Germany to limit test strips prescriptions

Experts attack a Federal decision that will affect vital self-monitoring

Since the German Federal Ministry of Health did not oppose the Federal Joint Committee (G-BA) decision to eliminate reimbursement for urine and blood sugar test strips for Type 2 diabetics not dependent on insulin from the services provided by statutory medical insurers, from this October test strips will only be prescribed in exceptional cases.

‘We are disappointed by stance the Federal Ministry of Health has taken under the leadership of Mr Daniel Bahr,’ declared Professor Thomas Danne, president of the German Diabetes Association (DDG) and chairman of the board at diabetesDE. ‘Along with other associations, diabetesDE and the German Diabetes Federation have campaigned vehemently against this ruling coming into force.’

The impression is that the decision was taken without an awareness of its effects on patients’ everyday lives, with an anticipated deterioration in care, he said, adding that this has met with complete incomprehension by diabetesDE, as well as the diabetics, researchers and diabetologists it represents, and by the German Diabetes Federation, the largest patient organisation. Around two thirds of diabetics in the country are affected by the decision, i.e. 4.7 million people, mostly of retirement age.

Patients with Type 2 diabetes are being made to believe that regular blood sugar testing is ‘not necessary’ for disease management. However, that is a ‘fatal signal’, explained Michaela Berger, board member at diabetesDE and the German Association for Diabetes Education and Counselling Professions (VDBD): ‘In future, blood sugar will only be tested in exceptional cases – but blood sugar level monitoring is much more than a means of crisis intervention. Regular control enhances patients’ personal responsibility for their illness and their body – and it is the best way of damage regulation in a case of impending or already occurring hypoglycaemia. When the new ruling comes into force patients will be systematically disempowered rather than empowered.’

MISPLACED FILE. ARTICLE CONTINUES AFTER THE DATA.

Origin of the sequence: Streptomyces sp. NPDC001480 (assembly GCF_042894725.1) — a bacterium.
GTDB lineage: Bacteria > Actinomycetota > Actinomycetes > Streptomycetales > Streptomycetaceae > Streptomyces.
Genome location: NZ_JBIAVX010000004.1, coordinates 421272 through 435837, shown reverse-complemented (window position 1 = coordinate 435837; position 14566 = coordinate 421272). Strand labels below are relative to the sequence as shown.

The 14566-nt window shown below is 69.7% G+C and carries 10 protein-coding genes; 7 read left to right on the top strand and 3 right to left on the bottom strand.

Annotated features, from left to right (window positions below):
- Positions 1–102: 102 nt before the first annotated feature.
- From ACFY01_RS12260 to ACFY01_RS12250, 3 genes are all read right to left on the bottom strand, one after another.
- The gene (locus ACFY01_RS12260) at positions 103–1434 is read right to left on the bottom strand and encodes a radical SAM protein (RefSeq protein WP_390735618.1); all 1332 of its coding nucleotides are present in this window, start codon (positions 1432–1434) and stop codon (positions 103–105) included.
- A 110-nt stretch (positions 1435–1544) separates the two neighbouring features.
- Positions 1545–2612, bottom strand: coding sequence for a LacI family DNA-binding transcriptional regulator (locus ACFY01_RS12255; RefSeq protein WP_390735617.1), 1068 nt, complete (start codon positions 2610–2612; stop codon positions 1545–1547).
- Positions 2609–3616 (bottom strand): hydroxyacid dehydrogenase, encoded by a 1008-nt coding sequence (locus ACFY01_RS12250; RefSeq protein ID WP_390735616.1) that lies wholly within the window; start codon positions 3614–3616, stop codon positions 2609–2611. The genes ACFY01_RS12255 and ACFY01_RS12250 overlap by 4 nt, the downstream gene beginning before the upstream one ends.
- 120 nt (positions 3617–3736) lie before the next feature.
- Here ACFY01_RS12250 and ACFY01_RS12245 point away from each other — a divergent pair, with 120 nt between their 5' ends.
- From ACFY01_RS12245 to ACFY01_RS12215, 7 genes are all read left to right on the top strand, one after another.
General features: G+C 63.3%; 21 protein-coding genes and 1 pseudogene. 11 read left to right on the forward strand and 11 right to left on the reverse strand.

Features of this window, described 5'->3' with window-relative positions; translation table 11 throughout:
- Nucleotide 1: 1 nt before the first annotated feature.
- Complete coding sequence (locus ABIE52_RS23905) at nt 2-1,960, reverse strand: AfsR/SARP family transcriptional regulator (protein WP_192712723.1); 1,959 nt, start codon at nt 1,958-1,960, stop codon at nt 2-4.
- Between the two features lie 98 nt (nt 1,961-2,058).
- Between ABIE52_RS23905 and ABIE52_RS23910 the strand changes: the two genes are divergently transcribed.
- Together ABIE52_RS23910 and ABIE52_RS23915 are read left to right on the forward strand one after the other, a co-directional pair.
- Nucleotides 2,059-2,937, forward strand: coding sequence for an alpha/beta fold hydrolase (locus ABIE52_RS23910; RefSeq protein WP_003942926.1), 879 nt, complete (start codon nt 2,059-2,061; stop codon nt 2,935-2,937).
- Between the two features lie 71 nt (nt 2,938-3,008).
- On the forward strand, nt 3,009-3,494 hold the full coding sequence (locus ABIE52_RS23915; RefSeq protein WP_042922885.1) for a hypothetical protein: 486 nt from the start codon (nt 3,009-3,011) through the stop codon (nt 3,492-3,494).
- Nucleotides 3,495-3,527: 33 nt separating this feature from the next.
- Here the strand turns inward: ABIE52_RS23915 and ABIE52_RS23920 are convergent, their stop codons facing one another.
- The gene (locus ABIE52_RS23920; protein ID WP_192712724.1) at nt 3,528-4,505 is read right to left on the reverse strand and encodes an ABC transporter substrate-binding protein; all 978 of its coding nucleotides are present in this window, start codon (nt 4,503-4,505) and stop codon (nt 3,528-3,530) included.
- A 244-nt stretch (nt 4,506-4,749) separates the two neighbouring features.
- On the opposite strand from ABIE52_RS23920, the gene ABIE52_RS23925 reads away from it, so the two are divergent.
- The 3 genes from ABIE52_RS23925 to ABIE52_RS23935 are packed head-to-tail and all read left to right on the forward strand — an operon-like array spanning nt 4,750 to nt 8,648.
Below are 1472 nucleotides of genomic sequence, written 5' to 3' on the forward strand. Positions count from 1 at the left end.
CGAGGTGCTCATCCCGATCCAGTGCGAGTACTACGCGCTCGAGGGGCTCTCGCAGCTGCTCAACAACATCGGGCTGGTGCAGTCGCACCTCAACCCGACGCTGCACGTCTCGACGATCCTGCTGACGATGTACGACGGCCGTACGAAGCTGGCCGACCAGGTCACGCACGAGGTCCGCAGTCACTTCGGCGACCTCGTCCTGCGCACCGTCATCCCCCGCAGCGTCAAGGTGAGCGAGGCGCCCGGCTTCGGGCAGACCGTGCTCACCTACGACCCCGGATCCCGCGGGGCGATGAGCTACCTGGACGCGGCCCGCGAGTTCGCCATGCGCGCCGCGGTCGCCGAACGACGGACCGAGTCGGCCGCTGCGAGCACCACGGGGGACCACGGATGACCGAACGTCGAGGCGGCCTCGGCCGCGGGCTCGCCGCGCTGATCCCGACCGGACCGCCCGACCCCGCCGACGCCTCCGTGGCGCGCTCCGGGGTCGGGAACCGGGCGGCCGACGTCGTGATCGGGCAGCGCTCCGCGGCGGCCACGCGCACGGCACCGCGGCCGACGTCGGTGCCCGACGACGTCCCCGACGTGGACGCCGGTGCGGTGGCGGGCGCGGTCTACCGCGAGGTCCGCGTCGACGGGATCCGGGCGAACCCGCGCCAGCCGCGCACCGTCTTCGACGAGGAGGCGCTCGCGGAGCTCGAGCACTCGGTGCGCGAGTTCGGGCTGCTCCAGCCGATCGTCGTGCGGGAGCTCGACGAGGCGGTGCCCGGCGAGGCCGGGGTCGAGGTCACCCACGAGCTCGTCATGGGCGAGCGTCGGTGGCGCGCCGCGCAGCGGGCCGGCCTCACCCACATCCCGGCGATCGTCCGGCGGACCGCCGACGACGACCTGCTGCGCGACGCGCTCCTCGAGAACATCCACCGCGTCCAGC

Dieter Möhler, national chairman of the German Diabetes Federation, added: ‘We have not asked for everything for everyone, but we are adamant that there must be no treatment restrictions for doctors when it comes to providing individual treatment of patients. This is the only way that patients can be assured of treatment that corresponds with their special life and work situation.’

Living with Type 2 diabetes without test strips is like driving without a driving licence, he pointed out. Patients now have no feedback whatsoever as to how their lifestyle affects their blood sugar levels and therefore the development of secondary diseases in the long term.


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